Comprehending the Digital Humanities
As stated on the topic modeling page for MALLET, “A ‘topic’ consists of a cluster of words that frequently occur together.” As such, like automated terrain analysis that is given an arbitrary number of containers in which to group regions of high similarity, each topic can have highly variant topology. A topic may consist of a small set of highly associated words, or it may consist of a large set of shared words that occur in a particular ratio, or any combination in between. Notably, the deformation of these topics is not uniform as the number of topics is increased.
As an analogy, imagine a piece of software meant to categorize a cubic meter of earth. If you give it just three categories, it might return with soil, rock and biological material. These are not equally represented in your sample but are the most self-similar. When giving the software more categories, it may identify silver ore and native silver in the same category. Given even more categories, it may separate those two. Given enough categories, then what was originally classified as “soil” in the first pass may end up in the same category as something that was originally classified as “rock” in the first pass. However, native silver (or any other small, highly self-similar material) has a much higher likelihood of maintaining its level of representation, once the level of granularity has reached a point wherein it is noticed, than other, less highly self-similar materials.
The same can occur with topics, and in this way a single, low-ranked topic can be seen to rise up the ranks as the same corpus is analyzed with an ever-increasing number of topics. These attributes of a topic can be illustrated as a topology for each topic, and through visualization can be compared qualitatively with a view toward intuitive classification.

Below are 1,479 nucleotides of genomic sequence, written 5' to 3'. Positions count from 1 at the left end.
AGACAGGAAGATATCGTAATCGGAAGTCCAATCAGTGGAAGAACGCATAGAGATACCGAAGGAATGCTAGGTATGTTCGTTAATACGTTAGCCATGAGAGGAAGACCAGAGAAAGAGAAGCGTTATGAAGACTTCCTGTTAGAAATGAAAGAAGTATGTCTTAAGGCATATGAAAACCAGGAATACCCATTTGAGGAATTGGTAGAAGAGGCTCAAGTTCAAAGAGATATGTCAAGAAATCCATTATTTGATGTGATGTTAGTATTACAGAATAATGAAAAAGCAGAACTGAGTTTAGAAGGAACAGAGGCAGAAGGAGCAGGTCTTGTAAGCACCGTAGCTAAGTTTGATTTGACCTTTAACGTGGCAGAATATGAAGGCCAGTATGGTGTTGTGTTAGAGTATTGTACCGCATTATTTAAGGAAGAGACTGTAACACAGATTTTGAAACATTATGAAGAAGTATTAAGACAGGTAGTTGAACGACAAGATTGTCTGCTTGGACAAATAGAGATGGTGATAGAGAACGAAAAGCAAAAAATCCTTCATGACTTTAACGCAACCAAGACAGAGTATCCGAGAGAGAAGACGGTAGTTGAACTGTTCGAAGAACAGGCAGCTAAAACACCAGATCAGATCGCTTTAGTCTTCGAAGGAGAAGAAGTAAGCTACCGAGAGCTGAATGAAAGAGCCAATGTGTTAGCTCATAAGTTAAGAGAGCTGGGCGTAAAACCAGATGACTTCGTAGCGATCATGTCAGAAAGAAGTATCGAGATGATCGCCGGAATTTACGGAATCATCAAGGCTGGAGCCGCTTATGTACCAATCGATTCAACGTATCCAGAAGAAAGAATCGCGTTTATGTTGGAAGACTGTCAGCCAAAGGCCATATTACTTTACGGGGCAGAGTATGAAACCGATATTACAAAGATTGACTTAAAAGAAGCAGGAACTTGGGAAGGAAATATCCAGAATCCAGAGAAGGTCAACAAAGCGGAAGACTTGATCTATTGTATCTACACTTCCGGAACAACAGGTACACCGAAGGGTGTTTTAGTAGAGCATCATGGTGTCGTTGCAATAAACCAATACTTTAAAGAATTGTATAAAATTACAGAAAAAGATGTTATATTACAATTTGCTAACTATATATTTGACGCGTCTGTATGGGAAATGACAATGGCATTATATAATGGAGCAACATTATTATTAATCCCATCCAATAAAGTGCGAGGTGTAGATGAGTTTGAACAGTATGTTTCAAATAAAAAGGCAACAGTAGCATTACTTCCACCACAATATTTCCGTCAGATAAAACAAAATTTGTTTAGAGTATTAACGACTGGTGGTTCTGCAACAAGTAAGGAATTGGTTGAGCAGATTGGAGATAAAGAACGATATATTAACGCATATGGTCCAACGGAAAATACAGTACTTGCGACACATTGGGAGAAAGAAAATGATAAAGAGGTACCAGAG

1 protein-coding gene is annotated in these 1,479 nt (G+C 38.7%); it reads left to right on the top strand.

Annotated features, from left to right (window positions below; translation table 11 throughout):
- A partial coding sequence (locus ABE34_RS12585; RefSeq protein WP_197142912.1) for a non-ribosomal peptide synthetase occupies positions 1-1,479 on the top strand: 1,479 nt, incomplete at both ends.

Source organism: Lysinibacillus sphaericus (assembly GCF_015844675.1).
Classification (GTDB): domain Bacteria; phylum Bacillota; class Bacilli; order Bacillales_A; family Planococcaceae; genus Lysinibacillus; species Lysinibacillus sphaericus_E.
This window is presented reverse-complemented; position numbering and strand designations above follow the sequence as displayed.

In most of the images below, topics are colored red, with smaller size and lighter red indicating less centrality. Documents are in green, with size corresponding to the size of the document and lightness corresponding to less centrality. Words are in blue, with size corresponding to the total number of that word represented in the corpus and lightness corresponding to less centrality. Connections between words and topics are in blue, with thickness and darkness corresponding to percent of incidence of that word appearing in the connecting topic. Connections between topics and documents are in red, with thickness and brightness corresponding to strength of connection from topic to document.
To work with this kind of data, one ought to become comfortable with its fractal nature and recognizing patterns at very large scales.
And at very small scales.